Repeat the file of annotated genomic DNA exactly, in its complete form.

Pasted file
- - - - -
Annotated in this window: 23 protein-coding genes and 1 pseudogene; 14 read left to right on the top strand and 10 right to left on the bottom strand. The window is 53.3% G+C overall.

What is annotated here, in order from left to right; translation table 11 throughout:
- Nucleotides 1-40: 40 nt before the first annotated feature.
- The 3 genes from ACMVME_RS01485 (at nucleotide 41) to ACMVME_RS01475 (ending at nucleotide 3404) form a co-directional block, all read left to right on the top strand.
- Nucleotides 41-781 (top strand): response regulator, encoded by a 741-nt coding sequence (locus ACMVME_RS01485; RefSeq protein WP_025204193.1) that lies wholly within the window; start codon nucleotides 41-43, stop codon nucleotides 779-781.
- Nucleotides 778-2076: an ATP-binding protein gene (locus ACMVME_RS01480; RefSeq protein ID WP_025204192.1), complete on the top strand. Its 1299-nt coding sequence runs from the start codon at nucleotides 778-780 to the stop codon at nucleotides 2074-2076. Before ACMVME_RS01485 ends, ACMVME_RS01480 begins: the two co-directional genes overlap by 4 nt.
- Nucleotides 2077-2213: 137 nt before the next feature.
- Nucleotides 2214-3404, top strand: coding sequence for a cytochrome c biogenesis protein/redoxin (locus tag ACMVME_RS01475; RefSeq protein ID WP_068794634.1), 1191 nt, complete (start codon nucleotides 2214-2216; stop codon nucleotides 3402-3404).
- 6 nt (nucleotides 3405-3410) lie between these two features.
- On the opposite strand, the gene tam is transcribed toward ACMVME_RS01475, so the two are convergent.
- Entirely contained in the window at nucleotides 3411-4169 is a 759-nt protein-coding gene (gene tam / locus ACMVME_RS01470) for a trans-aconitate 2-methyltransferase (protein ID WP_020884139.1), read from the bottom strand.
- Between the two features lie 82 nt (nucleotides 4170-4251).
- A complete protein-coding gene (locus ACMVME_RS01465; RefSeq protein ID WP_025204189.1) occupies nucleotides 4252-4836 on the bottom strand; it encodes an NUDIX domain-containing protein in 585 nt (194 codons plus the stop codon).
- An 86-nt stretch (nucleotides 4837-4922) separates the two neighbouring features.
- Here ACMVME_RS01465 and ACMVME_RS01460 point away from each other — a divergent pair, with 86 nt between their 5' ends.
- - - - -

Annotated in this window: 23 protein-coding genes and 1 pseudogene; 14 read left to right on the top strand and 10 right to left on the bottom strand. The window is 53.3% G+C overall.

What is annotated here, in order from left to right; translation table 11 throughout:
- Nucleotides 1-40: 40 nt before the first annotated feature.
- The 3 genes from ACMVME_RS01485 (at nucleotide 41) to ACMVME_RS01475 (ending at nucleotide 3404) form a co-directional block, all read left to right on the top strand.
- Nucleotides 41-781 (top strand): response regulator, encoded by a 741-nt coding sequence (locus ACMVME_RS01485; RefSeq protein WP_025204193.1) that lies wholly within the window; start codon nucleotides 41-43, stop codon nucleotides 779-781.
- Nucleotides 778-2076: an ATP-binding protein gene (locus ACMVME_RS01480; RefSeq protein ID WP_025204192.1), complete on the top strand. Its 1299-nt coding sequence runs from the start codon at nucleotides 778-780 to the stop codon at nucleotides 2074-2076. Before ACMVME_RS01485 ends, ACMVME_RS01480 begins: the two co-directional genes overlap by 4 nt.
- Nucleotides 2077-2213: 137 nt before the next feature.
- Nucleotides 2214-3404, top strand: coding sequence for a cytochrome c biogenesis protein/redoxin (locus tag ACMVME_RS01475; RefSeq protein ID WP_068794634.1), 1191 nt, complete (start codon nucleotides 2214-2216; stop codon nucleotides 3402-3404).
- 6 nt (nucleotides 3405-3410) lie between these two features.
- On the opposite strand, the gene tam is transcribed toward ACMVME_RS01475, so the two are convergent.
- Entirely contained in the window at nucleotides 3411-4169 is a 759-nt protein-coding gene (gene tam / locus ACMVME_RS01470) for a trans-aconitate 2-methyltransferase (protein ID WP_020884139.1), read from the bottom strand.
- Between the two features lie 82 nt (nucleotides 4170-4251).
- A complete protein-coding gene (locus ACMVME_RS01465; RefSeq protein ID WP_025204189.1) occupies nucleotides 4252-4836 on the bottom strand; it encodes an NUDIX domain-containing protein in 585 nt (194 codons plus the stop codon).
- An 86-nt stretch (nucleotides 4837-4922) separates the two neighbouring features.
- Here ACMVME_RS01465 and ACMVME_RS01460 point away from each other — a divergent pair, with 86 nt between their 5' ends.